A nuclear society: rebuilding perceptions of nuclear energy
The nuclear industry has historically had a fairly tumultuous relationship with wider society. Early perceptions of nuclear energy were generally positive, with it viewed as a beacon of how technology went hand in hand with increasing prosperity. However, a history of highly-publicised leaks, discharges and assorted incidents have created a legacy of societal mistrust of nuclear energy. In this article, Professor Adrian Bull from The University of Manchester examines what measures can be taken by industry and government to re-invigorate the UK’s nuclear sector and its relationship with the public.
Past incidents of management and safety failures sit alongside other legitimate concerns people hold about radiation and nuclear. These include the silence and invisibility of radiation; the lack of control people feel over any nuclear risk; the fact that when things go wrong, they have the potential to go very badly wrong; the intergenerational legacy of nuclear waste and the fact that nuclear security is often perceived as secrecy. Together all this has made the relationship with society increasingly uncomfortable for the UK nuclear sector. Regrettably, it didn’t always respond well. In many cases, it barely responded at all. The approach used for making nuclear safety cases was applied to communications too. Endless time debating and amending, with multiple additions along the way, then repeated levels of senior level signoff before any statement would finally appear – inevitably long after the conversation had moved on. Often any industry statements were predicated on education of readers into reassurance.
Consequentially, there has been long-standing reluctance from some (often vociferous) parts of society to endorse and support the activities of an industry it sees as intruding malevolently into its communities, rather than adding value.
Communications from government and industry clearly need to change in future, but there are perhaps some encouraging signs. Not always driven by a greater support for the nuclear industry, but more by the changing priorities and values of society itself. We can all see the impact of climate change, which heightens society’s desire to avert more damage (or at least to avoid making things worse with more fossil fuel use). Enhanced concerns over energy security have made people value the baseload power we get from stations that produce electricity 24/7, irrespective of the weather. And the consequences of COVID include greater familiarity with the role of science in public policy and greater willingness among the public to challenge those links and dig further behind the data.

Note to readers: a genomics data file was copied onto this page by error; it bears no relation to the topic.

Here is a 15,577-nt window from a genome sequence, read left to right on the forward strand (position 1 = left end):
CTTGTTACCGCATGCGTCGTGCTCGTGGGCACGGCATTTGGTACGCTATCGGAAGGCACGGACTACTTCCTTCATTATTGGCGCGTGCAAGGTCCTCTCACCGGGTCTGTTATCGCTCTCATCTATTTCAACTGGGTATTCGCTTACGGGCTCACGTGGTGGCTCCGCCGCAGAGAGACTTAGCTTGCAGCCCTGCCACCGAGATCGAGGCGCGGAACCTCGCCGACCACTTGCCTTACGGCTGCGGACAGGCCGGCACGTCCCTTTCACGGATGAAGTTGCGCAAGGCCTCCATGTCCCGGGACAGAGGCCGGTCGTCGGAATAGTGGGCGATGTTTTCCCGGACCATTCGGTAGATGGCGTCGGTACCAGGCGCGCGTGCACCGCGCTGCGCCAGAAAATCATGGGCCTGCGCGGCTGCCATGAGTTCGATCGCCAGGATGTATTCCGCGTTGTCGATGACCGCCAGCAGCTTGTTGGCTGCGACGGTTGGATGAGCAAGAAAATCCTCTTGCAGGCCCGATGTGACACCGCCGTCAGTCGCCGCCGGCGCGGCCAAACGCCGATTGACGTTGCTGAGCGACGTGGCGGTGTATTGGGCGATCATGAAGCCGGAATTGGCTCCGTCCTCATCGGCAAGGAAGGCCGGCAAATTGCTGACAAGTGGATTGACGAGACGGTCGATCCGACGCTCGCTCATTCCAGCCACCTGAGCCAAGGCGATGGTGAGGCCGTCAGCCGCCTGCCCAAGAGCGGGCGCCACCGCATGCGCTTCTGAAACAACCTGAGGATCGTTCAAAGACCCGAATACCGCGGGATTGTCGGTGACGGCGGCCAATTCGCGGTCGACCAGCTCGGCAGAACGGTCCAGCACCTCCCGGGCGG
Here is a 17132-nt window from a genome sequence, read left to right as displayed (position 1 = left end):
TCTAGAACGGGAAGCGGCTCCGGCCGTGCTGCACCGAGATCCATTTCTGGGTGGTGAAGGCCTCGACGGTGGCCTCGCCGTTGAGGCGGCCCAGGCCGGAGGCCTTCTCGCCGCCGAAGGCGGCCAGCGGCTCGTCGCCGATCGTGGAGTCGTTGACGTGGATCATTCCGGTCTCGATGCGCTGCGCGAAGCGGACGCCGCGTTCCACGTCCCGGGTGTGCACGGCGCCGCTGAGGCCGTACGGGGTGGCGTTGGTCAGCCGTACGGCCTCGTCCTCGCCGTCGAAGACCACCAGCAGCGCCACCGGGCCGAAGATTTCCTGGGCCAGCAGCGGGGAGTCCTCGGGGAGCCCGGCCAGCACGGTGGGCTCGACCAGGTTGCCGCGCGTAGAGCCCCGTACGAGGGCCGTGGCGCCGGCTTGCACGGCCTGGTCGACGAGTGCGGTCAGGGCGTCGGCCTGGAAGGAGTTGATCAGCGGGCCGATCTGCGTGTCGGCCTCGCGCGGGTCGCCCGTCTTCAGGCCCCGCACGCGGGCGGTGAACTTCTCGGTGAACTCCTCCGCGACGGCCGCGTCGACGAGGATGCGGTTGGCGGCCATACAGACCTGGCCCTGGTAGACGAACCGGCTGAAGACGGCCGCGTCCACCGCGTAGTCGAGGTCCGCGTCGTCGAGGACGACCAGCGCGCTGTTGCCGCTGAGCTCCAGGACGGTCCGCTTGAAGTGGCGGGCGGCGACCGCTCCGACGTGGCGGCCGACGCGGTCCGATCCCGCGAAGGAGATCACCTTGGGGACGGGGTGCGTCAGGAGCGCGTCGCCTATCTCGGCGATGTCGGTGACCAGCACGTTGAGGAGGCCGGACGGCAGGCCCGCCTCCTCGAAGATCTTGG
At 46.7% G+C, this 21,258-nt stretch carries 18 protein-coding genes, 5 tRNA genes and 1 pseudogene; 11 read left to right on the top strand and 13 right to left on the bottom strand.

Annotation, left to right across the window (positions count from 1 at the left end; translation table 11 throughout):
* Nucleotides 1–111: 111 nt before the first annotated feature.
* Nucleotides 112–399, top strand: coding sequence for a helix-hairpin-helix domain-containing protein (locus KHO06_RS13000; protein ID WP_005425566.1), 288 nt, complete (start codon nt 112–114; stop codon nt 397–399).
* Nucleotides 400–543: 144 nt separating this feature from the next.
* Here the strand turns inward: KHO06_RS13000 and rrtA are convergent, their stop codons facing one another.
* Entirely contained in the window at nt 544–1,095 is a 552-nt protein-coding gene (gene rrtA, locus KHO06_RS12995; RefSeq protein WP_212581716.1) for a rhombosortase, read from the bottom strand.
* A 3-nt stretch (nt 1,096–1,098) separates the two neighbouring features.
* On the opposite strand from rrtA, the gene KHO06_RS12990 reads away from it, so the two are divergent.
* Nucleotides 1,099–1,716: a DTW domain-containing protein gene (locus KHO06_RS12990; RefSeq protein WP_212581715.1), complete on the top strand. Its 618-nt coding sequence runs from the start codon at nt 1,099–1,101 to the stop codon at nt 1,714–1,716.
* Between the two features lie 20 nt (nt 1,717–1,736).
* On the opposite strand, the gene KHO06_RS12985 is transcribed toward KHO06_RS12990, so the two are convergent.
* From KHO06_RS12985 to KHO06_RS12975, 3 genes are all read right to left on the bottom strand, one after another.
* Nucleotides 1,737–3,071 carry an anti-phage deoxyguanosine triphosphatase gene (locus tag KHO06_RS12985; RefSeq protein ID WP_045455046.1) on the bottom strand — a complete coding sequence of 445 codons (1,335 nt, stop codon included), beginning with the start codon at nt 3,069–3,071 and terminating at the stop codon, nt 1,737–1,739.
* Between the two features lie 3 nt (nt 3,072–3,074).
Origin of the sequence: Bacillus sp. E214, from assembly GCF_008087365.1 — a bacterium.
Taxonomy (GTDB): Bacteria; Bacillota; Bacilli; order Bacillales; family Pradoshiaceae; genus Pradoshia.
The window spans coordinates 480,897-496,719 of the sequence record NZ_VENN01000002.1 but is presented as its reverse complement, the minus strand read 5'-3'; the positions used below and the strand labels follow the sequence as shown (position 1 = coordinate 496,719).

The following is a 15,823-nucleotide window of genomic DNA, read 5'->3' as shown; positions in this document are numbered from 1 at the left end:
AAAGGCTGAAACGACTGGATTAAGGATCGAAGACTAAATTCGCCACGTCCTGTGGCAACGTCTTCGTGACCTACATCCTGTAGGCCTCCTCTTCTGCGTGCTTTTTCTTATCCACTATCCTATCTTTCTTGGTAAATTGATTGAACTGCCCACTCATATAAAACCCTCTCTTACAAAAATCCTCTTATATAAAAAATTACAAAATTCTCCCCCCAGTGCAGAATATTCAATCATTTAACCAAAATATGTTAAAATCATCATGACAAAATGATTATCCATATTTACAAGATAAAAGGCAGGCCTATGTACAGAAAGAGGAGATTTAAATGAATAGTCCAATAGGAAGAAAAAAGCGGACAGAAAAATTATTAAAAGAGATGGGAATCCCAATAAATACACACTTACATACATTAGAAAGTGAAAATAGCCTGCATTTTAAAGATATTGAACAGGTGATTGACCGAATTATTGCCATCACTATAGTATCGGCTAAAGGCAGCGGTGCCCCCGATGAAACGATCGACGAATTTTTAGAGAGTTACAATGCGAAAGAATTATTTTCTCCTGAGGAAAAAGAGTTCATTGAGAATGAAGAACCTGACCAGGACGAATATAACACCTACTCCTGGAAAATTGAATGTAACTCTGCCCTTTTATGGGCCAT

Government should ensure that policy making in relation to energy and climate change is evidence-based, open and transparent, and that the science and data behind policy decisions are published along with the decisions themselves. Essentially a “show your working” approach.
In step with the current Energy Awareness campaign, national and devolved UK governments should support local authorities to invite local communities to discuss how they can contribute towards the UK’s Net Zero commitment, including by hosting low carbon infrastructure of all types, and how they might be rewarded for doing so. Local authorities could lead on this to shape and guide place-based responses.
In lockstep with government, the nuclear sector needs to up its game in the future, too. Not just for proposed new power stations, such as the new generation of Small Modular Reactors – which have the potential to be located within communities with no previous experience of nuclear energy – but also for nuclear waste disposal.
For the first time ever, the approval for a key piece of UK infrastructure will sit with society, rather than with Government. The proposed final resting place for the UK’s higher level nuclear waste – a deep underground disposal site, known as the Geological Disposal Facility (GDF) – will only proceed if the community where it is to be hosted explicitly decide that they want to have it. There is a package of community and financial benefit attached too, but it will be a far-reaching decision for a group of 21st century citizens to make an irrevocable choice to host a huge part of Britain’s nuclear waste inventory below their community for all eternity.
There are currently four communities engaged in the process to select a final GDF location and any decision on a final site is well over a decade away. But if the communities are to remain engaged, the industry needs to think and act differently. Instead of the nuclear sector focusing on a conversation about itself (the nature of the waste and packaging, and the design of the planned repository) conversations should start with a focus on the community. What do they consider to be important? What are their values? How do they even come to identify themselves as a “community” in the first place? How do they want to be viewed by their descendants, many generations into the future?
Government can support this approach by encouraging Nuclear Waste Services to frame conversations with potential GDF host communities around the needs and values of the community itself rather than around nuclear waste and repository design.
If Government and industry can rise to the challenge and start listening before speaking, then there is a real chance of turning nuclear’s relationship with wider society into a much more positive one, for all concerned.
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